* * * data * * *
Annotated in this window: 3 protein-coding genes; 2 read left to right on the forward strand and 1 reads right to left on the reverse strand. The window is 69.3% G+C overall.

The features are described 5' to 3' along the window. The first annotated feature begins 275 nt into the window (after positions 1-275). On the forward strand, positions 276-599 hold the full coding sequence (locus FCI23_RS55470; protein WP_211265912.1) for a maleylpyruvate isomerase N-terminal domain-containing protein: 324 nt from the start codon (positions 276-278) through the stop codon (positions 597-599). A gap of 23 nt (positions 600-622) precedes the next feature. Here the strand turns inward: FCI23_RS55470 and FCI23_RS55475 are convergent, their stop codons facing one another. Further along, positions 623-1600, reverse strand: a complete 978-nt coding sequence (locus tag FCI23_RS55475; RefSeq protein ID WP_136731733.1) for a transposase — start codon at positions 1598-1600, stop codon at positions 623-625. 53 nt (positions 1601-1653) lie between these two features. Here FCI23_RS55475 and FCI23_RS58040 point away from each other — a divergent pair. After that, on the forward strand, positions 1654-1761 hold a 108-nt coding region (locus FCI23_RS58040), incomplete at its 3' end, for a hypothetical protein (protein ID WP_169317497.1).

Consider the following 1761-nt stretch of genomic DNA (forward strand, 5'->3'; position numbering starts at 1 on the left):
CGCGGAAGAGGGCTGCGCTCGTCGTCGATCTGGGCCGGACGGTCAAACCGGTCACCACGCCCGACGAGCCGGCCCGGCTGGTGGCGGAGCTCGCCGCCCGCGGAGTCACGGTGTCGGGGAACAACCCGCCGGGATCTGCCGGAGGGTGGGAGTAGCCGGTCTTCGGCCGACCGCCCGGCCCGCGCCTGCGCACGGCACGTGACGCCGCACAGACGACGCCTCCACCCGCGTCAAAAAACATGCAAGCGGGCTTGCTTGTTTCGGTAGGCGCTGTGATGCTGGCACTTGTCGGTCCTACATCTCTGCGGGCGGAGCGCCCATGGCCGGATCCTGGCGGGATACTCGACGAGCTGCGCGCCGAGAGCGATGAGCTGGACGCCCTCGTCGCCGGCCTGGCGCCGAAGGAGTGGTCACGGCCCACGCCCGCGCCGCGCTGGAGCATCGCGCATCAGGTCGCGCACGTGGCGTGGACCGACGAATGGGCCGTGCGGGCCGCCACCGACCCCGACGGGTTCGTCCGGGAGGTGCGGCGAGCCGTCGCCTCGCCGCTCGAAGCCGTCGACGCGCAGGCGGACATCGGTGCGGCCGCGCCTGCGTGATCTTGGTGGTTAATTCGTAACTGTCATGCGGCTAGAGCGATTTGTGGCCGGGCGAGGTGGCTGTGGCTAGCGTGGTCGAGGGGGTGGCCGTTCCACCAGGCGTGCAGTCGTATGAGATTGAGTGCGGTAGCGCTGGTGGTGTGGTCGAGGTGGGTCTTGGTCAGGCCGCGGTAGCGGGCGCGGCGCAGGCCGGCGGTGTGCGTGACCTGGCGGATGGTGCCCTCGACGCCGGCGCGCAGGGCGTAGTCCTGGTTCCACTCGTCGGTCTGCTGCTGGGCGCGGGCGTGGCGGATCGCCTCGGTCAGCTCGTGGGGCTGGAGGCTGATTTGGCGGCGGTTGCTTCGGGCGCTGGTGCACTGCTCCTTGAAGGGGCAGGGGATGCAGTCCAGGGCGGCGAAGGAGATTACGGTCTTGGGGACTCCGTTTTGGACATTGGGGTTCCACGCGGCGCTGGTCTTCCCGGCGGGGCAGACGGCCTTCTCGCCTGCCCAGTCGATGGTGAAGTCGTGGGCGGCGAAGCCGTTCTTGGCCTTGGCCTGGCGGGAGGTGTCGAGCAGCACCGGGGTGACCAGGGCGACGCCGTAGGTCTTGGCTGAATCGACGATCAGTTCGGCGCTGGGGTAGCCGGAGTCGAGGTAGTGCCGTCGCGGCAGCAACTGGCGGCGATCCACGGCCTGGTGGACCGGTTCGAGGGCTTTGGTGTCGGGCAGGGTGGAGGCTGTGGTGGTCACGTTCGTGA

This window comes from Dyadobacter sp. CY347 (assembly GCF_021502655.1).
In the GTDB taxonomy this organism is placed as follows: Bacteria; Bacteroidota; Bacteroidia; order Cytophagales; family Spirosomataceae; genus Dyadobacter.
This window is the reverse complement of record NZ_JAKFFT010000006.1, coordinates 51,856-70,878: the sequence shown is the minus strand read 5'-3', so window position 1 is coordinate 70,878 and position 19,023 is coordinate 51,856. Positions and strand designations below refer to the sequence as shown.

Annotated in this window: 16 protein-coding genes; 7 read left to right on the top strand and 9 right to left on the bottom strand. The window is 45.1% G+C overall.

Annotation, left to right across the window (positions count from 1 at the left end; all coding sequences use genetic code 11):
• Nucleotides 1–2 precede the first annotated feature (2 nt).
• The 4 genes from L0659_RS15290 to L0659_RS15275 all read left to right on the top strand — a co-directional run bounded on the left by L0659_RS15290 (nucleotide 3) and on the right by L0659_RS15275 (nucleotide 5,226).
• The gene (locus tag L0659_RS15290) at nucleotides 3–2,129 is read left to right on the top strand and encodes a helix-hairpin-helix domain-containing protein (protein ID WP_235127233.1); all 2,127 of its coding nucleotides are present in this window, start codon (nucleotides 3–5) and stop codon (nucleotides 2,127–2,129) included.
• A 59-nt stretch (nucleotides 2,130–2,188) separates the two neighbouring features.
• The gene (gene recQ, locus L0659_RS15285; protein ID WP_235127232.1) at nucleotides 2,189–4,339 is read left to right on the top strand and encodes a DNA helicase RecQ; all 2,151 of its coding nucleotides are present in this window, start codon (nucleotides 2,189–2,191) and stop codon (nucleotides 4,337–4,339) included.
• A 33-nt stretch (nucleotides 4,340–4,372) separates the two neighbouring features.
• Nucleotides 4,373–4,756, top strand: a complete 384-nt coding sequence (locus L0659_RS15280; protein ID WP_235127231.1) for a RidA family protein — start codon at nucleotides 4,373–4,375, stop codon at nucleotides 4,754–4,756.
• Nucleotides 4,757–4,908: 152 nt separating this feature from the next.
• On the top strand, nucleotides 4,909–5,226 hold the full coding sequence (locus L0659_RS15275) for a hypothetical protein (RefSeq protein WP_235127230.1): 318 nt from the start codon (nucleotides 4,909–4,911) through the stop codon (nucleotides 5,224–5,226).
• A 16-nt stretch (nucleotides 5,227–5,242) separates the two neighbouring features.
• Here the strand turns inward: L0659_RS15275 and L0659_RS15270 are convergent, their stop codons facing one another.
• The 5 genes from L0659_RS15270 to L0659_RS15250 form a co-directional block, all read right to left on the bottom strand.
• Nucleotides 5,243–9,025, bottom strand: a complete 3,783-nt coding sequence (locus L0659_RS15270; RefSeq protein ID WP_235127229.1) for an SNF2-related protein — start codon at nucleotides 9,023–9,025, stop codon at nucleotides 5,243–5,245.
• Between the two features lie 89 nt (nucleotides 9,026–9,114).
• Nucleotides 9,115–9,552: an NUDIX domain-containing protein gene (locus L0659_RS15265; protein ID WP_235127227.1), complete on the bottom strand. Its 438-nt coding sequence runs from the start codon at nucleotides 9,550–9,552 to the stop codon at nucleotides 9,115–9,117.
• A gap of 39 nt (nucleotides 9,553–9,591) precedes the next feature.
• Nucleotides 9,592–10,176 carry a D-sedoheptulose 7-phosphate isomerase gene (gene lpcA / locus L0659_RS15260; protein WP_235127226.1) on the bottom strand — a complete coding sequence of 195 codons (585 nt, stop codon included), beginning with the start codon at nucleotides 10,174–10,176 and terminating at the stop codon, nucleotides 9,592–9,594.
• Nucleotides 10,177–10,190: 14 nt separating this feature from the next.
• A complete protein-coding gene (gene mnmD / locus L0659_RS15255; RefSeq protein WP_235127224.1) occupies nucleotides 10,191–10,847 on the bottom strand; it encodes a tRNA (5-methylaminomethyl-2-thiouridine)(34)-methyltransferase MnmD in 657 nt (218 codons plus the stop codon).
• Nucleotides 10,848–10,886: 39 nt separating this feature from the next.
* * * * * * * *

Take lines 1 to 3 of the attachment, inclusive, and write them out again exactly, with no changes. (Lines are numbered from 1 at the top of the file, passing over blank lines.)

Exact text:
Annotated in this window: 3 protein-coding genes; 2 read left to right on the forward strand and 1 reads right to left on the reverse strand. The window is 69.3% G+C overall.

The features are described 5' to 3' along the window. The first annotated feature begins 275 nt into the window (after positions 1-275). On the forward strand, positions 276-599 hold the full coding sequence (locus FCI23_RS55470; protein WP_211265912.1) for a maleylpyruvate isomerase N-terminal domain-containing protein: 324 nt from the start codon (positions 276-278) through the stop codon (positions 597-599). A gap of 23 nt (positions 600-622) precedes the next feature. Here the strand turns inward: FCI23_RS55470 and FCI23_RS55475 are convergent, their stop codons facing one another. Further along, positions 623-1600, reverse strand: a complete 978-nt coding sequence (locus tag FCI23_RS55475; RefSeq protein ID WP_136731733.1) for a transposase — start codon at positions 1598-1600, stop codon at positions 623-625. 53 nt (positions 1601-1653) lie between these two features. Here FCI23_RS55475 and FCI23_RS58040 point away from each other — a divergent pair. After that, on the forward strand, positions 1654-1761 hold a 108-nt coding region (locus FCI23_RS58040), incomplete at its 3' end, for a hypothetical protein (protein ID WP_169317497.1).

Consider the following 1761-nt stretch of genomic DNA (forward strand, 5'->3'; position numbering starts at 1 on the left):